Because back when things were older their grandfather, this grandfather, leading boy girl girl atop a mountain, this grandfather and a woman that no one called grandmother came to rest against a shift of baking dirt. Dirt mostly like sand. And they, like men and women all of a time other than this, of a time back when it was when, unloaded a cart and started planting children in rows. Grew a home of sod and a plot of land marked by unburied rocks at its corner. Watching skies pass in seasons, weeds grow and churn and stoop in cycles.
And the children rose like wheat, a son and a daughter, shifting and sunned, bending in a wind that never stopped. And she, this wife, this grandmother that no one calls grandmother, this woman who floated away on the ocean, she couldn't stop hearing the wind. It was the wind that did it. It was the wind that caught her. It was the wind that drained her. It whistled in crests over her ears, the ribs of her cartilage, the lakes of her head. It rattled the world like tails of snakes, moved dirt from stems and stalks to holes and dry washes. Pierced her head and sang lullabies to her that sounded too much like dying. Too much like the songs of dead mouths. The lungs of ghosts.
In the last days, the days before she began her great walk, the moving of her feet that would resound in splashes of ocean, in those days, before that, she stuffed her ears with dirt and water until mud covered her head. Until she wore the brown like a bandage. Like a set of stirrups for a tiny rider on her scalp. A strain of brown dirtied mud drying quickly in her ears and caking and falling out in smothering chunks. And as it dried and leapt she watered and stuffed again again again. Until the mud and dirt and water was so far down in the recesses of her that she was herself an ocean and a canyon and a draw and a wash. Until she herself could only hear the pulsing of her own heart as it beat against the earth in her ears.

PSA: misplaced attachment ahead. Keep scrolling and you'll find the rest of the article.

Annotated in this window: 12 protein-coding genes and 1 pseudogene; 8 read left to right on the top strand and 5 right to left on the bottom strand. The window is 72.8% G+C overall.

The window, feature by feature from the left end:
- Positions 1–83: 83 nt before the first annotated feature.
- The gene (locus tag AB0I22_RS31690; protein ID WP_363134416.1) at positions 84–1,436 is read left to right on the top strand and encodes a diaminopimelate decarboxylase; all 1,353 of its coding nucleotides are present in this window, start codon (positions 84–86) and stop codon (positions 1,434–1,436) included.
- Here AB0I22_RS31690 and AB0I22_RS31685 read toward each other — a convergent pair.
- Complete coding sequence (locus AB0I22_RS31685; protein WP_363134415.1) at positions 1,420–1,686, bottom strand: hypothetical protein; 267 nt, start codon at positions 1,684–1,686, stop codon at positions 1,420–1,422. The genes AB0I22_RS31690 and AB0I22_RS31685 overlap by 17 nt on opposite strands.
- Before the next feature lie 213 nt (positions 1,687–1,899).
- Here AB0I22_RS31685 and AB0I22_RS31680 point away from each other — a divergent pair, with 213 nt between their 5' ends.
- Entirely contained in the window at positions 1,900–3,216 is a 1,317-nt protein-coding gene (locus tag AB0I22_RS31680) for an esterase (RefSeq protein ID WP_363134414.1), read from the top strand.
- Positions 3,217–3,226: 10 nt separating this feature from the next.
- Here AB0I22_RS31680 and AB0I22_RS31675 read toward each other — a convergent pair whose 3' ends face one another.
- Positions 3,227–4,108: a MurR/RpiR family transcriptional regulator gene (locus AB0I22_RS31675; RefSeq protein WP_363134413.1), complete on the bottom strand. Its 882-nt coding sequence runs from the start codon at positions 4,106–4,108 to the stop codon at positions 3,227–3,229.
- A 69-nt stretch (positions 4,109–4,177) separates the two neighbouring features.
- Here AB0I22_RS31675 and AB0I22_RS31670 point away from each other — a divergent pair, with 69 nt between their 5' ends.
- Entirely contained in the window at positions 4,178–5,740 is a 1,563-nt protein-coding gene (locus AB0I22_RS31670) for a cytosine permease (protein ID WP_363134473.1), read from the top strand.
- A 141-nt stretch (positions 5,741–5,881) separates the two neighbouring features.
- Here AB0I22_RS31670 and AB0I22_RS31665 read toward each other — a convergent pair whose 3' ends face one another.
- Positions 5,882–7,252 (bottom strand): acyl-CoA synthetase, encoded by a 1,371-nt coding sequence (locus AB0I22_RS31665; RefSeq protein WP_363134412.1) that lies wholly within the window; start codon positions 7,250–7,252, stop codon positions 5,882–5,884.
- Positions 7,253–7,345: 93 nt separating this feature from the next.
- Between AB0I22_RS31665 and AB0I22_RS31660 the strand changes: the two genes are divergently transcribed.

Until beneath the mud and the pulse was the wind. For days she thought it gone, conquered or tacked tight like to the barn wall, but it wept in her head again when she lay down to sleep. Singing like the unmated high piercing songs of stars. Emitting and shrill. Tangling in her brain, making her eyes useless and vacant, stringing her tongue out from her, like wind itself, a tumble of nonsense. Until she was humming groans and moans and weeping of language, waiting for the sun and the moon to lead the way, to light a path to the waves and the ocean. Until she stumbled across the land between there and the water, and watched her footprints giggle away in the sand, and walked out to cover her ears and finally rid herself of the wind.
Riding boy girl girl the mountain of a horse felt its mane toss in the wind. Unfurl like the sail of a boat. And the grandfather, this grandfather without a wife, without a woman, leading the gray nameless horse by calls of caw and hep and whup, watched the invisible air tussle the hair on the heads of his grand boy girl girl. Those unwinded pins of blood. Looking in their eyes somewhat like a woman that they never would call grandmother. Riding the wind in a dream of life and dirt like sand and the whims of an unseen ocean, stretching out its palms to him, begging him away in tiny fragments. Him on his nameless horse. This man they called grandfather, before he went away inside himself, like to his own earless drowning.
M C R
This work is copyrighted by the author, J.A. Tyler. All rights reserved.